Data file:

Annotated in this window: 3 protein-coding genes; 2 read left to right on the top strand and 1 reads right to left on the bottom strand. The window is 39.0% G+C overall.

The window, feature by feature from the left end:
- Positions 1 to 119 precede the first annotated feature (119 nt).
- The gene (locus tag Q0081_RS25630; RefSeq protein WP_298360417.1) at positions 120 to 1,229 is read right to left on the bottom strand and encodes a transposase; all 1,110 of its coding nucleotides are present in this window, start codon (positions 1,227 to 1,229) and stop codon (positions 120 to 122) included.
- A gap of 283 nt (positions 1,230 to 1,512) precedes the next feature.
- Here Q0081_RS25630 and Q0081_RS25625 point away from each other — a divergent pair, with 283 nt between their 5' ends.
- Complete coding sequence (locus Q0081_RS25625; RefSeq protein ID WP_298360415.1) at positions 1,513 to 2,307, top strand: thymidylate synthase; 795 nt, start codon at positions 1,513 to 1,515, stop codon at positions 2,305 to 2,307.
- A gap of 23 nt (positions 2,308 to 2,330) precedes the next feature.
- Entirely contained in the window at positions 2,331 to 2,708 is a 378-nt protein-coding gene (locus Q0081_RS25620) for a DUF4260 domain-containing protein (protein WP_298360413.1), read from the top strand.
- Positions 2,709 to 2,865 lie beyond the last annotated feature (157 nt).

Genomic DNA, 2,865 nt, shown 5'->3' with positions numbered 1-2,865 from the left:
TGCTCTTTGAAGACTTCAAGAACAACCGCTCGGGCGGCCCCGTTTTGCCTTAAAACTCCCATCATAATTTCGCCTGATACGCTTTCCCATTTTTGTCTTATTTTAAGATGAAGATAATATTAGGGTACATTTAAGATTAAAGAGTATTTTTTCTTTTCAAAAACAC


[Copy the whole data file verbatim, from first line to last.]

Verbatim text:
Annotated in this window: 3 protein-coding genes; 2 read left to right on the top strand and 1 reads right to left on the bottom strand. The window is 39.0% G+C overall.

The window, feature by feature from the left end:
- Positions 1 to 119 precede the first annotated feature (119 nt).
- The gene (locus tag Q0081_RS25630; RefSeq protein WP_298360417.1) at positions 120 to 1,229 is read right to left on the bottom strand and encodes a transposase; all 1,110 of its coding nucleotides are present in this window, start codon (positions 1,227 to 1,229) and stop codon (positions 120 to 122) included.
- A gap of 283 nt (positions 1,230 to 1,512) precedes the next feature.
- Here Q0081_RS25630 and Q0081_RS25625 point away from each other — a divergent pair, with 283 nt between their 5' ends.
- Complete coding sequence (locus Q0081_RS25625; RefSeq protein ID WP_298360415.1) at positions 1,513 to 2,307, top strand: thymidylate synthase; 795 nt, start codon at positions 1,513 to 1,515, stop codon at positions 2,305 to 2,307.
- A gap of 23 nt (positions 2,308 to 2,330) precedes the next feature.
- Entirely contained in the window at positions 2,331 to 2,708 is a 378-nt protein-coding gene (locus Q0081_RS25620) for a DUF4260 domain-containing protein (protein WP_298360413.1), read from the top strand.
- Positions 2,709 to 2,865 lie beyond the last annotated feature (157 nt).

Genomic DNA, 2,865 nt, shown 5'->3' with positions numbered 1-2,865 from the left:
TGCTCTTTGAAGACTTCAAGAACAACCGCTCGGGCGGCCCCGTTTTGCCTTAAAACTCCCATCATAATTTCGCCTGATACGCTTTCCCATTTTTGTCTTATTTTAAGATGAAGATAATATTAGGGTACATTTAAGATTAAAGAGTATTTTTTCTTTTCAAAAACAC